Can't we think harder? Doesn't more work have to be done, to uncover the nature of what exactly is going on here? We're at a stage as a species where we seem to have plateaued. And for all the protestations to the contrary, and the belief in how far we've progressed, we are living in a dark age. One in which we are giving ourselves over to minuscule devices that either hold our attention - or incessantly break our focus - depending on how you look at the situation.

Can't we come up with a way to truly explore the avenues we just haven't gone down before? I know I want to step it up. Who's with me, and how do we proceed?

Yes we have hit a plateau of sorts, sadly however it's a tar baby of a plateau, the kind of technological distraction that acts like quicksand for the soul and draws farther from each other with each simultaneous social media exertion.



You've seen it enough to know it's so - we tear into each other with reckless abandon as our device-driven "reality" is a space where we never really have to gauge a real emotion with anything more granular than an emoticon.  :-\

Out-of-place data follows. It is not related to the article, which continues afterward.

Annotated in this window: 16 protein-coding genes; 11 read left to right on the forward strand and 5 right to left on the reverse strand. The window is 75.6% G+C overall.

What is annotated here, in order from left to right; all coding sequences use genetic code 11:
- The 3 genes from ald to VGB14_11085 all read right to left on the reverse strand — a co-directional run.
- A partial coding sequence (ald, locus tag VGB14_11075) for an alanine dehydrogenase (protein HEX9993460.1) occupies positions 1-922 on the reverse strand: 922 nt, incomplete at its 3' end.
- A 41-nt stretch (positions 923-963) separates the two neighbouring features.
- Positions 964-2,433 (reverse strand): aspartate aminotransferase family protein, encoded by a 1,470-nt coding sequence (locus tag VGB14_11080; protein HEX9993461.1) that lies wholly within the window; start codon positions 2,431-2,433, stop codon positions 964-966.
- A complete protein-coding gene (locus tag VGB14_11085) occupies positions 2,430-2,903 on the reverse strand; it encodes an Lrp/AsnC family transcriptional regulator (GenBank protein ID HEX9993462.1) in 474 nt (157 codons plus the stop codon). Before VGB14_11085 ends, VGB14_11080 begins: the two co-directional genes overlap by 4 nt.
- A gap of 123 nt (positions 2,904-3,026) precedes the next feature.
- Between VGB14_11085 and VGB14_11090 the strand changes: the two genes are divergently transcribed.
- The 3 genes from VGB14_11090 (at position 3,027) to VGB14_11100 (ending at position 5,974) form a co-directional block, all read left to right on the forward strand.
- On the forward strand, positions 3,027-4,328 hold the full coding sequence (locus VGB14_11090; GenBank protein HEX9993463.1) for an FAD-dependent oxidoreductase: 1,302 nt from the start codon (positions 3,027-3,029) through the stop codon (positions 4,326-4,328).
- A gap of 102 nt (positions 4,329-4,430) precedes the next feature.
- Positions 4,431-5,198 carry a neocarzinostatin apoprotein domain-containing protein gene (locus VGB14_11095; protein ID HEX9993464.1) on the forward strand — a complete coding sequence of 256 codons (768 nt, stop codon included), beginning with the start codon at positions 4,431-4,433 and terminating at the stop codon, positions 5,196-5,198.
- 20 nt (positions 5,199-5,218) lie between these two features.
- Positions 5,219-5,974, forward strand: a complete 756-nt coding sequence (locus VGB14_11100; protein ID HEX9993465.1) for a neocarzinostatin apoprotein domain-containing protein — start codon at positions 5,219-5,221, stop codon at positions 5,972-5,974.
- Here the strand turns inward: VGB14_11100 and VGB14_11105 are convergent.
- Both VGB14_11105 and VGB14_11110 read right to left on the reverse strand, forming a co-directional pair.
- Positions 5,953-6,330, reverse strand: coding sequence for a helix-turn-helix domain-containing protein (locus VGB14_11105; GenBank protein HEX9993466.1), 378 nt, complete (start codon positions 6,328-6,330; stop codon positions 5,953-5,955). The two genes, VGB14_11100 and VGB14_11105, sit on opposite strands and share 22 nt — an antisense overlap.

So we go on to social media, overshare as a form of overcompensation for emotional needs unmet.

Step it up?

Meditate. 8)

I've given this answer before but it holds. Stilling the internal dialog of the mind is critical.

Want to make tech work FOR us in such a practice? Sure you do, so how about making it instant feedback friendly using one of these:



Well then good sir (to invoke Ben Franklin) I've given you a savior device, will you let it work for you?

 :o

Re: Understanding Baudrillard's Theory
« Reply #3 on: February 18, 2020, 10:28:22 pm »
If there were an emerging-from-Platos-cave moment would we(at least in our current form) be capable of handling it?

Metron

  • Guest
Re: Understanding Baudrillard's Theory
« Reply #4 on: February 18, 2020, 10:41:25 pm »
No, not presently. :-\

Re: Understanding Baudrillard's Theory
« Reply #5 on: February 19, 2020, 05:52:27 pm »
If there were an emerging-from-Platos-cave moment would we(at least in our current form) be capable of handling it?

Pro'ly not.

Meditation Myth?
« Reply #6 on: February 19, 2020, 05:56:50 pm »
No, you don’t have to Meditate to be Happier or More Successful.

The meditation hype is causing its own kind of anxiety